California Wildfires Latest Update: Thomas Fire Now Third Largest In State History

Firefighters water down burning embers from an overnight fire in Fillmore, California on December 15, 2017. The Thomas Fire has now become the third largest fire in state history. Photo credit: FREDERIC J. BROWN/AFP/Getty Images

California firefighters are now battling the third largest fire in state history.

The Thomas Fire has burned a total of 259,000 acres and was contained by 40 percent as of Saturday morning. The blaze has the potential to become the biggest fire in state history, as it is not expected to reach full containment until January 2018.

The top two fires in California's history each burned more than 270,000 acres; one occurred in August 2012, the other in October 2003. The current record is held by the 2003 Cedar Fire, which killed 15 people and charred just over 273,000 acres in San Diego.

Counties like Santa Barbara and Ventura are currently facing the blaze and is now threatening Montecito county, the wealthiest county in the state, USA Today reports.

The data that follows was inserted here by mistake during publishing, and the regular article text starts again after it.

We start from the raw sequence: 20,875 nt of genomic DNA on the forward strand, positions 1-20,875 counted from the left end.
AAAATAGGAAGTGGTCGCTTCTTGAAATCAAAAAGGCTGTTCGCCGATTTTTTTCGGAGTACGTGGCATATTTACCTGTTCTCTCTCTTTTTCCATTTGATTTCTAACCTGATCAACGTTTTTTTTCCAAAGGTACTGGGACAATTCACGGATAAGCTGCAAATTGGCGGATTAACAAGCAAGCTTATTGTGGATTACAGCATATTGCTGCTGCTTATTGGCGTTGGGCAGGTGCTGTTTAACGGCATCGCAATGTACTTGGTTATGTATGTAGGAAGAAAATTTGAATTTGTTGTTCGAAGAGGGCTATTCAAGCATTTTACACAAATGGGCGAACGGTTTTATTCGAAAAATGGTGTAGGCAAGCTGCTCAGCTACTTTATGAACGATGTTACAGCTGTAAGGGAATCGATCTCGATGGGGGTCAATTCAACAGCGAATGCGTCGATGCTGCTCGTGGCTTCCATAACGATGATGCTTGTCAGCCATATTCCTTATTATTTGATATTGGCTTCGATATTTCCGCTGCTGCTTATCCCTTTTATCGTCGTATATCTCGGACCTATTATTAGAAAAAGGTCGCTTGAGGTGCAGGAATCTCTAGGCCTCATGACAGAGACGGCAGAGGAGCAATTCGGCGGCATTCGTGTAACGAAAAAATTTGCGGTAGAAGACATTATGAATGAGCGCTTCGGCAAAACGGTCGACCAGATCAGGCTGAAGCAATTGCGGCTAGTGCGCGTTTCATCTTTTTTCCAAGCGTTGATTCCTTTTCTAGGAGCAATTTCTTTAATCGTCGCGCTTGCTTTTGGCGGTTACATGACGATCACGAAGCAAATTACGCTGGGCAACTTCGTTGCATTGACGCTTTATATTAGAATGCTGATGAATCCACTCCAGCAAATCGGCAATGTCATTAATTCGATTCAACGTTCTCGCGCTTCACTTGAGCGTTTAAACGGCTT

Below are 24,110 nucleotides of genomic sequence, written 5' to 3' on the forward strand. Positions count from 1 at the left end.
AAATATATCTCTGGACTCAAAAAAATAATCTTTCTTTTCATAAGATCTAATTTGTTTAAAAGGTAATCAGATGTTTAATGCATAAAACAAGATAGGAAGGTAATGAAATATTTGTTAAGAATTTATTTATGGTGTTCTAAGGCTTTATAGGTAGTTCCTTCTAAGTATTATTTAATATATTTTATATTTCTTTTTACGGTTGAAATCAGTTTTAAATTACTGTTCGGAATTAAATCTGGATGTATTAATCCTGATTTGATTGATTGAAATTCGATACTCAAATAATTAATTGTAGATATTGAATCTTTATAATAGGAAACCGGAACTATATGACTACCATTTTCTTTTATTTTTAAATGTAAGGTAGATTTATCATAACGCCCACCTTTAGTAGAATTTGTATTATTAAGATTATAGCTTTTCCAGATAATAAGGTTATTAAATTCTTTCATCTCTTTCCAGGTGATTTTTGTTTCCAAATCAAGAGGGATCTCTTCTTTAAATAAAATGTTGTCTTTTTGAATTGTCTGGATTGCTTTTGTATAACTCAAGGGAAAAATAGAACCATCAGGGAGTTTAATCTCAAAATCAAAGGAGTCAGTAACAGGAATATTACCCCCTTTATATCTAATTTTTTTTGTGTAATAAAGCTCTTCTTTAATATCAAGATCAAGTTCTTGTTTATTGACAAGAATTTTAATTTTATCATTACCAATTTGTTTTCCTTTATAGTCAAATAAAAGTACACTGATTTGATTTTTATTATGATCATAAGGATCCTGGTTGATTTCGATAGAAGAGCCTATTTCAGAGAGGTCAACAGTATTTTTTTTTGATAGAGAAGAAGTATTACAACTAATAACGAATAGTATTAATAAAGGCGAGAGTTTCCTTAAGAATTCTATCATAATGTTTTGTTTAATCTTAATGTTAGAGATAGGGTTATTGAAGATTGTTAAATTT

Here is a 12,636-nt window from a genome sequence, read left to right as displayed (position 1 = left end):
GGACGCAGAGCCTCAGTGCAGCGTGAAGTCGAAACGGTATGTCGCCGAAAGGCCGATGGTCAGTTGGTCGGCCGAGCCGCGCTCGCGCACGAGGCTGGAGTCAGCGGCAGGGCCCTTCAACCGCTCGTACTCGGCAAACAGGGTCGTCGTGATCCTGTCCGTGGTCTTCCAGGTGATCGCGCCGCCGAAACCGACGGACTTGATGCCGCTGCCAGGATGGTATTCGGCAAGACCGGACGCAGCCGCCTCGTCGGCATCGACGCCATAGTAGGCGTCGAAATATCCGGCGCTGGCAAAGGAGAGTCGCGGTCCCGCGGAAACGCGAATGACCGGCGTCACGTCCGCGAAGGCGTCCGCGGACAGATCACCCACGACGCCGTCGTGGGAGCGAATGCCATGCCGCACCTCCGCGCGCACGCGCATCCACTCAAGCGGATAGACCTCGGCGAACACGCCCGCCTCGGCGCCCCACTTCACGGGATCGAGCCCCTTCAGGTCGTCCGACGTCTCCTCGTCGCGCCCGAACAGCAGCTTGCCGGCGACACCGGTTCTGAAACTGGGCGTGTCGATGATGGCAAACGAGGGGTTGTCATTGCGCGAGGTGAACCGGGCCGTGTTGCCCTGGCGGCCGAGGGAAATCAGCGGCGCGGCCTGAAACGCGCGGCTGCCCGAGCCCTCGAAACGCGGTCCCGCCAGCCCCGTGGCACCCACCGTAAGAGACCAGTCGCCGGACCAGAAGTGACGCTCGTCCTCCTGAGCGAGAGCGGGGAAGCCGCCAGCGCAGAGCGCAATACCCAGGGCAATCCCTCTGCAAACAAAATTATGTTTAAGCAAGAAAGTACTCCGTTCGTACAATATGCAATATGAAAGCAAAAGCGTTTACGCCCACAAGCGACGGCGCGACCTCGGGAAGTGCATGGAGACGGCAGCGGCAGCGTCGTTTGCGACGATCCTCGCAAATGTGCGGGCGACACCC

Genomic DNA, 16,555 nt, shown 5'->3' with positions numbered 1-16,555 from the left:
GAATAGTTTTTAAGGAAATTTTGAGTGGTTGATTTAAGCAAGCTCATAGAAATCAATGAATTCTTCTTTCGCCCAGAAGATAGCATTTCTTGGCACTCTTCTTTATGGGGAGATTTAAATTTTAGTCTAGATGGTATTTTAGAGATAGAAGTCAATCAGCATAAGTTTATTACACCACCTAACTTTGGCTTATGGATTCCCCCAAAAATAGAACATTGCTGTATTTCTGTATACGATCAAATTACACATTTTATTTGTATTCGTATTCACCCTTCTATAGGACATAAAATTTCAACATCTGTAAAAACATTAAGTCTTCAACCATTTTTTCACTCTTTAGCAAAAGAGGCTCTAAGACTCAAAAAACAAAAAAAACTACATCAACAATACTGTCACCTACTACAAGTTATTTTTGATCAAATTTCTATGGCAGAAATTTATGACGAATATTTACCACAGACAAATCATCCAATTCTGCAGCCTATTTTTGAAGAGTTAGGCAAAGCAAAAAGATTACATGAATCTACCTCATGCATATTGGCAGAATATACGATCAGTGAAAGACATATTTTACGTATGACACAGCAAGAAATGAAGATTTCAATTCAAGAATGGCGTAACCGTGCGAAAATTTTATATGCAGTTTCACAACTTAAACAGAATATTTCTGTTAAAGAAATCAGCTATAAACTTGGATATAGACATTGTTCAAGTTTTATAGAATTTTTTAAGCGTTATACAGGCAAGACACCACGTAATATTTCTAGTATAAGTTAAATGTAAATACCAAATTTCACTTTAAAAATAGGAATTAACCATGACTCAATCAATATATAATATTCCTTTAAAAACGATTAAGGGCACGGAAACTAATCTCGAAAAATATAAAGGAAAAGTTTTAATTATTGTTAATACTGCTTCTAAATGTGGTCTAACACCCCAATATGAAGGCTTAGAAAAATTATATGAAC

The December blazes have already surpassed California's October fires, which burned through 245,000 acres and killed 43 people near Napa Valley. The Thomas fire has already cost the state $74 million to fight, burned more than 1,000 buildings and over 750 homes, according to authorities. Additional evacuations were ordered Friday morning as the fires swept through Ventura and Santa Barbara counties.

Fire, smoke, and ash from the Thomas Fire, currently burning in the hills above Montecito, Summerland, and Carpinteria along the eastern edges of the county on December 13, 2017, in Santa Barbara, California. Photo by George Rose/Getty Images

The Creek Fire scorched 24 square miles in Los Angeles County and was at 98 percent containment on Friday morning. It should be at full containment expected by December 23, according to the National Forest Service. The Lilac Fire, which began in San Diego County, was 98 percent contained after affecting more than 6 square miles in the region.

There are currently 8,300 firefighters, 29 helicopters and 77 bulldozers working to fight the blaze as of Saturday morning, according to USA Today. There have been two people that died in the fire, Firefighter Cory Iverson, 32, and Virginia Pesola, 70, of Santa Paula.

On Friday, the main firefighting effort was to keep the fires from spreading to California's most populated regions. Officials said they are continuing to update emergency communication systems with information on the wildfires as they continue to keep it under control.